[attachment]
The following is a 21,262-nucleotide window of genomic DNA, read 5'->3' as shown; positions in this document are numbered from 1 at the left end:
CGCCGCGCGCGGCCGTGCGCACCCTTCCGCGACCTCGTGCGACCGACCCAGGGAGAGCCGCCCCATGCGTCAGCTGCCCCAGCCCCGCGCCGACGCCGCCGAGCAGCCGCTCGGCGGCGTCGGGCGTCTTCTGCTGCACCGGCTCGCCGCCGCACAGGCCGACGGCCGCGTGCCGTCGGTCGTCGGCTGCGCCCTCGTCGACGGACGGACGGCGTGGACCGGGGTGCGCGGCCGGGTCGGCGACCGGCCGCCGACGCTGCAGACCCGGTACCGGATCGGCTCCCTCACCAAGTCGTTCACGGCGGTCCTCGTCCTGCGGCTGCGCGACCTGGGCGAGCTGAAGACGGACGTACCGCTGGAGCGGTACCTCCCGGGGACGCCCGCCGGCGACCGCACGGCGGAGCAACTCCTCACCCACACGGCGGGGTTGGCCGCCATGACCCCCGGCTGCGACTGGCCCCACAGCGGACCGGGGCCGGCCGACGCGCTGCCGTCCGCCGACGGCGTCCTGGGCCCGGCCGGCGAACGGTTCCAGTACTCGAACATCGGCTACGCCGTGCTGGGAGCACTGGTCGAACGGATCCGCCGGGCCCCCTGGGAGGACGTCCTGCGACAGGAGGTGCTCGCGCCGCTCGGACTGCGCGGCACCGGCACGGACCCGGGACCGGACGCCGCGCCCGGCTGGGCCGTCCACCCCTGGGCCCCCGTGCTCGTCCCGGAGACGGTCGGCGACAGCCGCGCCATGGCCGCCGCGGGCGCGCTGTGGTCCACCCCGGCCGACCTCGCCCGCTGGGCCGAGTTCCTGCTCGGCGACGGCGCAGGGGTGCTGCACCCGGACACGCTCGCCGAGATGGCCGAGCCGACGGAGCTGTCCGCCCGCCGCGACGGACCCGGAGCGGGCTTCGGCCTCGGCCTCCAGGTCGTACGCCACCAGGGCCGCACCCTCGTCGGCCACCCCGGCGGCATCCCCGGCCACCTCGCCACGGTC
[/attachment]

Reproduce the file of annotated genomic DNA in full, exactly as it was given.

The following is a 21,262-nucleotide window of genomic DNA, read 5'->3' as shown; positions in this document are numbered from 1 at the left end:
CGCCGCGCGCGGCCGTGCGCACCCTTCCGCGACCTCGTGCGACCGACCCAGGGAGAGCCGCCCCATGCGTCAGCTGCCCCAGCCCCGCGCCGACGCCGCCGAGCAGCCGCTCGGCGGCGTCGGGCGTCTTCTGCTGCACCGGCTCGCCGCCGCACAGGCCGACGGCCGCGTGCCGTCGGTCGTCGGCTGCGCCCTCGTCGACGGACGGACGGCGTGGACCGGGGTGCGCGGCCGGGTCGGCGACCGGCCGCCGACGCTGCAGACCCGGTACCGGATCGGCTCCCTCACCAAGTCGTTCACGGCGGTCCTCGTCCTGCGGCTGCGCGACCTGGGCGAGCTGAAGACGGACGTACCGCTGGAGCGGTACCTCCCGGGGACGCCCGCCGGCGACCGCACGGCGGAGCAACTCCTCACCCACACGGCGGGGTTGGCCGCCATGACCCCCGGCTGCGACTGGCCCCACAGCGGACCGGGGCCGGCCGACGCGCTGCCGTCCGCCGACGGCGTCCTGGGCCCGGCCGGCGAACGGTTCCAGTACTCGAACATCGGCTACGCCGTGCTGGGAGCACTGGTCGAACGGATCCGCCGGGCCCCCTGGGAGGACGTCCTGCGACAGGAGGTGCTCGCGCCGCTCGGACTGCGCGGCACCGGCACGGACCCGGGACCGGACGCCGCGCCCGGCTGGGCCGTCCACCCCTGGGCCCCCGTGCTCGTCCCGGAGACGGTCGGCGACAGCCGCGCCATGGCCGCCGCGGGCGCGCTGTGGTCCACCCCGGCCGACCTCGCCCGCTGGGCCGAGTTCCTGCTCGGCGACGGCGCAGGGGTGCTGCACCCGGACACGCTCGCCGAGATGGCCGAGCCGACGGAGCTGTCCGCCCGCCGCGACGGACCCGGAGCGGGCTTCGGCCTCGGCCTCCAGGTCGTACGCCACCAGGGCCGCACCCTCGTCGGCCACCCCGGCGGCATCCCCGGCCACCTCGCCACGGTC